The Economic Society of Singapore (ESS)—not exactly a radical cell—recently proposed to a government committee that it should build a more robust safety net, starting with unemployment insurance. This would promote social stability and help muster public support for Singapore’s open-door migration policies, it argues. Properly designed, such measures would not create disincentives to work and thrift. “While self-reliance is a good principle in general, it may be neither efficient nor just if taken to extremes,” noted the ESS.

————

I think this was quite a fair and well-researched article (as one would expect from The Economist). The only mistake I think they made was to say that 35 per cent of our work force is foreign. That is the percentage of foreigners in our entire population. I think the percentage of foreigners in our work force is higher than that.

I’m looking forward to the government’s ‘robust’ response to this article. They always respond to The Economist because of the newspaper’s influence both locally and internationally. But I can just imagine the press secretary belting out the standard Singapore government rhetoric of permanent vulnerability and slippery slope arguments. These will only serve as red herrings to stymie debate on the issue.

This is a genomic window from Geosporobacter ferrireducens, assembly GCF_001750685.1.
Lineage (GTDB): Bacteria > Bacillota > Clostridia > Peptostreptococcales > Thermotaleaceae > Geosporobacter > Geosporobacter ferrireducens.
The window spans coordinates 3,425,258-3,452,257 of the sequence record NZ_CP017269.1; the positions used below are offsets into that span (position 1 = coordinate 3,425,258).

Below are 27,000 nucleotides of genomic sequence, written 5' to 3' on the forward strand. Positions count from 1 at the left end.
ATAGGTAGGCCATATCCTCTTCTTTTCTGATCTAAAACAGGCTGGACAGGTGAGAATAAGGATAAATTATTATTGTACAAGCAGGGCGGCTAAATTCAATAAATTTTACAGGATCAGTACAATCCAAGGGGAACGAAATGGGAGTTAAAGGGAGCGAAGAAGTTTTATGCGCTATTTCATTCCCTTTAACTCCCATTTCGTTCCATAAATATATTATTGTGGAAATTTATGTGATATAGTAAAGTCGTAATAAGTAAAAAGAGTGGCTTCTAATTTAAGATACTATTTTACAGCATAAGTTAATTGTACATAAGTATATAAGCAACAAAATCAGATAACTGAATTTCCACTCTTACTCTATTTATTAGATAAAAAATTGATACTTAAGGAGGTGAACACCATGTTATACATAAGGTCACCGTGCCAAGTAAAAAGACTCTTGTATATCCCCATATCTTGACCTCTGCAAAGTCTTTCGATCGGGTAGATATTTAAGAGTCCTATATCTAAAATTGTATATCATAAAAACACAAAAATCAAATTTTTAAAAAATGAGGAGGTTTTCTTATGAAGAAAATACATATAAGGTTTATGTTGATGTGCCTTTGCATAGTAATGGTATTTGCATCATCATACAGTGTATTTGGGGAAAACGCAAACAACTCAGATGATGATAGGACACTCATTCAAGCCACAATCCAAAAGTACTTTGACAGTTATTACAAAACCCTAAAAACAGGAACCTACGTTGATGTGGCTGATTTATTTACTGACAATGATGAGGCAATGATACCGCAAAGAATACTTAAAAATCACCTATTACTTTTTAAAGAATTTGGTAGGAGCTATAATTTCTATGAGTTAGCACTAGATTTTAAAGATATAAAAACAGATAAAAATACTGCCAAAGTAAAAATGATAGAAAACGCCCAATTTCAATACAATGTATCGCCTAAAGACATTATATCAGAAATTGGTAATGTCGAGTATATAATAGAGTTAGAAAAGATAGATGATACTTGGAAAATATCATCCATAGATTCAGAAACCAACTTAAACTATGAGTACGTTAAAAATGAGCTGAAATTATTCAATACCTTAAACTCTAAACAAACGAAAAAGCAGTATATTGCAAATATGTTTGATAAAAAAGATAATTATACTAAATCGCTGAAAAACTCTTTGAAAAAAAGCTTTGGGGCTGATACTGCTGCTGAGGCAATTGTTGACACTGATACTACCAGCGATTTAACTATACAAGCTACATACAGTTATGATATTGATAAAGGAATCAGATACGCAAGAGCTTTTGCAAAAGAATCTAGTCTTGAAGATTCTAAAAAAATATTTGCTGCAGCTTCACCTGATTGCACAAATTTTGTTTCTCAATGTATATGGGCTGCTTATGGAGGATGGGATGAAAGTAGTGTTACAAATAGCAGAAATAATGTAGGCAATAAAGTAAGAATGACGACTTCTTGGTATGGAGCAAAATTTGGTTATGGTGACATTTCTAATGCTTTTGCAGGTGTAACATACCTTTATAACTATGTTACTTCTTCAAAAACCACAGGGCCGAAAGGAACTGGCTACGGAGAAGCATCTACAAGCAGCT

No one is advocating a free for all welfare system in Singapore. But we first have to admit that the current system is not taking care of all the people that are truly in need, and look for ways to improve it. A properly designed social safety net will provide peace of mind and a higher tolerance for risk-taking and entrepreneurship, without taking away any incentive to work hard for one’s keep.

Author: Gerald Giam

Gerald Giam is the Member of Parliament for Aljunied GRC. He is a member of the Workers' Party of Singapore. The opinions expressed on this page are his alone.

6 thoughts on “The Economist calls Singapore a ‘stingy nanny’”

  1. pap govt is pursuing a penny-wise, pound foolish policy to deter some free-riders. they don’t think of the long term benefit of strengthening the social fabric by having a better social safety net.

  2. that guy said “… ambitious migrants help to keep citizens on their toes. ”

    I like to counter ask, who is capable of keeping you on yours?
    pls enlighten.

  3. Hello Dear,
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    Regards
    Mr.Douglas Brown